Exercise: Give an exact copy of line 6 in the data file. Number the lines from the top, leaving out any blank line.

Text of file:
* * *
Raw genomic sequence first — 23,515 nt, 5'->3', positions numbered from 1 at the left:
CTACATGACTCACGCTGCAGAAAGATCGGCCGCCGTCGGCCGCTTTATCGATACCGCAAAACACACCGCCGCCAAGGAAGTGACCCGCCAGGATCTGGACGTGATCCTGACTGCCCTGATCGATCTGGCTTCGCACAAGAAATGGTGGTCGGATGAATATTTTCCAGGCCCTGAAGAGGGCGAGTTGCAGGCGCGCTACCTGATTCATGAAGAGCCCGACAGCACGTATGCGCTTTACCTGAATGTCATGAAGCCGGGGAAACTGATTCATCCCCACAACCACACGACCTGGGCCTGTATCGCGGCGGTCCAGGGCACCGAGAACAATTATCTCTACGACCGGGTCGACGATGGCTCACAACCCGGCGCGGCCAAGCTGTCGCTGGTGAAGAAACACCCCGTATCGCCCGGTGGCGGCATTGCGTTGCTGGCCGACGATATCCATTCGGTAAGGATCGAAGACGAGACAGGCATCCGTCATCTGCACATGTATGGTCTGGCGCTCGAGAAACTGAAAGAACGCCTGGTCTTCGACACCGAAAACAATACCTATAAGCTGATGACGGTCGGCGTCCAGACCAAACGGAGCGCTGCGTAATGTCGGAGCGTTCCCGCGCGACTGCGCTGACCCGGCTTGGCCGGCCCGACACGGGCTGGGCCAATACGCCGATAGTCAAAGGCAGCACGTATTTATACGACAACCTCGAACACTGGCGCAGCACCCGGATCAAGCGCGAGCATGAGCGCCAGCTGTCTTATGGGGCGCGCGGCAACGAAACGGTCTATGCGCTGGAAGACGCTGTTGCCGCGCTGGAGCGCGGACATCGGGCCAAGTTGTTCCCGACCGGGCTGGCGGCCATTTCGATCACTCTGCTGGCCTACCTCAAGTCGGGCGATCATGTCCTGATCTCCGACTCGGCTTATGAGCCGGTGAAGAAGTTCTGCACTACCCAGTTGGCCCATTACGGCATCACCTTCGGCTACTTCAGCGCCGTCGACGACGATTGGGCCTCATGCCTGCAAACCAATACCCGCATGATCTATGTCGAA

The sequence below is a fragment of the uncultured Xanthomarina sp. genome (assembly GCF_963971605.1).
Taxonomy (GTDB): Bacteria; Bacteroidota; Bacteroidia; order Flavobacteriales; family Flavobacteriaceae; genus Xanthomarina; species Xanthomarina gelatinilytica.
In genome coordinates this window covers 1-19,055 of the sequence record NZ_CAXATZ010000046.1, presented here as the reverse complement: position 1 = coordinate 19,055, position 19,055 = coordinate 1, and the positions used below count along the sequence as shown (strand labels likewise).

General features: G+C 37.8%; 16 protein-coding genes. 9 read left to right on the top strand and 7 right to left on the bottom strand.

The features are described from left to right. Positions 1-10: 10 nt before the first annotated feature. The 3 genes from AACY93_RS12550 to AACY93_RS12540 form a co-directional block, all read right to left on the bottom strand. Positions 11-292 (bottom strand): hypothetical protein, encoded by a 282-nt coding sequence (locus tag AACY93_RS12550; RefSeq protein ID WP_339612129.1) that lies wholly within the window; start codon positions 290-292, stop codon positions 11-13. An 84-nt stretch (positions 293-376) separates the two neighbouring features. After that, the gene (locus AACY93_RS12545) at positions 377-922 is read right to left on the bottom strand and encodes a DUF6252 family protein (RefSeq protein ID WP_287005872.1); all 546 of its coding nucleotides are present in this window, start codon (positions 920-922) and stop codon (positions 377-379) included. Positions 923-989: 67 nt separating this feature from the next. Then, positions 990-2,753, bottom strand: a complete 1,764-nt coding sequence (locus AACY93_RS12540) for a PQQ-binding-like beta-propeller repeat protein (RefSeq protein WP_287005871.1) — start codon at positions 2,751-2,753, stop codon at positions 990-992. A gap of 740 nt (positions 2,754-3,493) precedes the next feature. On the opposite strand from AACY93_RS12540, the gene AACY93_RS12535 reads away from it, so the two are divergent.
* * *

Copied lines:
General features: G+C 37.8%; 16 protein-coding genes. 9 read left to right on the top strand and 7 right to left on the bottom strand.